“When markets and the dollar are up, gold is down, right? So why is the yellow metal the asset of choice for 2016 and beyond?”
The demand for gold is not a fluke or a passing fad. The current red hot market is not being driven by any particular disaster or dangerous risk in other investment classes. Unemployment, as we commonly measure it, stands at just under five percent, the S&P 500 is near 2,200 and gas prices hover around $2.00 a gallon, depending on where you live.
In calmer economic times the price of gold would not be on fire like it is today, yet here we are. A close examination of the forces behind the precious metal’s recent strong performance will go a long way to understanding where prices are headed in the future.
Gold Prices Were Depressed
Anyone holding gold remembers the long price slide that started in late 2012 and continued through most of 2013. Many were stunned by prices we hadn’t seen since 2009. The peculiar aspect to gold’s down market was that there wasn’t any particular reason for all the selling. The dollar was running strong against other currencies in those days, and commodities in general were out of favor as big banks, which got caught manipulating commodity prices, scurried out of the business. A strong dollar, weakness in the commodity price market and the exit of the price manipulators all combined to put gold in a years-long funk that resulted in an oversold market for gold, silver, platinum and other precious metals.
Demand Shot Up
Record gold demand of 1,064 tons in the first half of 2016 is greater than it was in the midst of the 2009 stock market meltdown. So called “paper gold” ETF funds, which shed a lot of their physical gold inventory when prices declined, now have to scramble to keep up with demand.
The “Will They or Won’t They” Fed
The Fed’s going to raise interest rates! The Fed’s going to raise interest rates! Only the Fed didn’t raise rates, and by now a quarter-point interest rate hike has already been priced into the stock market and the gold market. Former Fed chairman Ben Bernanke is now saying that it’s unlikely the Fed will be able to raise interest rates anytime in the near future.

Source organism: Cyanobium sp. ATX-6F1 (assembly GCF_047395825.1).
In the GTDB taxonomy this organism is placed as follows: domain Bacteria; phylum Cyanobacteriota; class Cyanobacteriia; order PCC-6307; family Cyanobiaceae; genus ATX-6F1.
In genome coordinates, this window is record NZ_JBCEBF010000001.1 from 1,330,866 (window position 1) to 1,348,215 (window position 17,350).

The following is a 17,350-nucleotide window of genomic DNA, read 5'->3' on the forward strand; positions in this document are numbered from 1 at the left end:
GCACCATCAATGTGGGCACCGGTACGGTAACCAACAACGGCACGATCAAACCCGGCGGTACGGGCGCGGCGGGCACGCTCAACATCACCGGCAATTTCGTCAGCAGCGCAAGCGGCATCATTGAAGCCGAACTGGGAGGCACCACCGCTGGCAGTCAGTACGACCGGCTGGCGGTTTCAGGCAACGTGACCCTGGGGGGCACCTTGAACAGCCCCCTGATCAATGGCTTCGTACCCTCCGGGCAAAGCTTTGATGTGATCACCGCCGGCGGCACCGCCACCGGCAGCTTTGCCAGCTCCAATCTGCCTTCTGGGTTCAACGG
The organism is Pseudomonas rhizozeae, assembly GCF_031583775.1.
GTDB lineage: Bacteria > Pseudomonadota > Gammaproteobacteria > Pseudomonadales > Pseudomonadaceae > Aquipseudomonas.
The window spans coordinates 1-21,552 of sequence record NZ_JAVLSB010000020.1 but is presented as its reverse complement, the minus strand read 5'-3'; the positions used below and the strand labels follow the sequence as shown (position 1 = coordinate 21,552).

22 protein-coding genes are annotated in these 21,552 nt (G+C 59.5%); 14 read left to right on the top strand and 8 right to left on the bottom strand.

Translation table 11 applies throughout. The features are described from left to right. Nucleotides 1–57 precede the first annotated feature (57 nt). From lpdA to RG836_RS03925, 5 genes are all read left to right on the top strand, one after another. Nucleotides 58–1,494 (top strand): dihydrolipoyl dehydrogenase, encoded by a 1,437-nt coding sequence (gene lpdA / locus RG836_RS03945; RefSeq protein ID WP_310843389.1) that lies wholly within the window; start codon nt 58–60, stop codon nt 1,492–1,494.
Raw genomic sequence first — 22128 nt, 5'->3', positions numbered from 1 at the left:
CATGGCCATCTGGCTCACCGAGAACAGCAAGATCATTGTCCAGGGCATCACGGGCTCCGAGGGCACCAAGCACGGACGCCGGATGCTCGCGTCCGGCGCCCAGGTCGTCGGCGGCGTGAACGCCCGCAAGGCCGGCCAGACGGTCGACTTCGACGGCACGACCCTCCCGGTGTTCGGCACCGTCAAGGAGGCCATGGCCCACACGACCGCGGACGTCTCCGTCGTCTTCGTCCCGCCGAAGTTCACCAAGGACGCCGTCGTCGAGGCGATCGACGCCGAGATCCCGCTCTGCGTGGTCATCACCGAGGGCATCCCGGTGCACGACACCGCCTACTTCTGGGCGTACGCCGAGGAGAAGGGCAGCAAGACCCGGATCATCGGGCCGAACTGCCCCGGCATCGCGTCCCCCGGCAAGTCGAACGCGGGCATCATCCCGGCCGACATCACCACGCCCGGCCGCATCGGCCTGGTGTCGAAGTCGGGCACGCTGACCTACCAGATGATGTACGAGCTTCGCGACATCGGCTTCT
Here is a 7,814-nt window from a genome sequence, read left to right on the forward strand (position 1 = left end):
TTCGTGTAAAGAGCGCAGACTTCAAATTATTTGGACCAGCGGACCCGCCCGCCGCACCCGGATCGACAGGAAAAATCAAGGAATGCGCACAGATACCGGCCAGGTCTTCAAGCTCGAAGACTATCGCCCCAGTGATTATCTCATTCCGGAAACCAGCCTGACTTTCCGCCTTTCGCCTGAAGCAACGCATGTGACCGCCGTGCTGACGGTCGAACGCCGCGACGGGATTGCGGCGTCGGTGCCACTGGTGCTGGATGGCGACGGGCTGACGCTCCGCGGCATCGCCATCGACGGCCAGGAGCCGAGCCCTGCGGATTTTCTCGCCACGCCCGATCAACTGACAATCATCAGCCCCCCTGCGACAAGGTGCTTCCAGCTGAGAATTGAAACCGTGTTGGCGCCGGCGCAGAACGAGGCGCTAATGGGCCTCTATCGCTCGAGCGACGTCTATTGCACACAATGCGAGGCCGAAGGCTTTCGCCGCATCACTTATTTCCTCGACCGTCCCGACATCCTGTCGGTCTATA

Gnawing Global Uncertainty
Continued fighting in Syria and the Middle East, the repercussions of Brexit and the U.S. presidential election are all feeding into an atmosphere of general uncertainty. Add to that the banking crisis in Italy and continued weakness in the Chinese economy. Everywhere investors look the news is depressing. It’s easy to see the appeal of liquid hard assets in such a troubling atmosphere.
Returns Not Worth the Epic Downside
The low-to-negative interest rate policies of central banks worldwide combined with systemic weakness in corporate earnings is keeping growth at a crawl. The bond market is too much cash chasing minimal returns. With any investment there’s risk, but it doesn’t take much danger to outweigh the meager returns we’re getting these days.
This is particularly true for those who may be older, for whom losses are more serious as there’s no time to make them back. If losing all you’ve worked for is your main concern, what’s the incentive to take risks chasing three or four percent? Especially since the last time the market really tanked we saw losses of thirty and forty percent. No one who lived through those days wants to go through that again.
In a climate of uncertainty and meager returns, preservation becomes the intelligent strategy. With central banks threatening the buying power of cash, and the stock market threatening the value of investments, it makes sense to hedge your wealth by converting a fixed percentage into liquid hard assets. Taken together, all those factors mean the gold bulls are going to be smiling for a long time to come.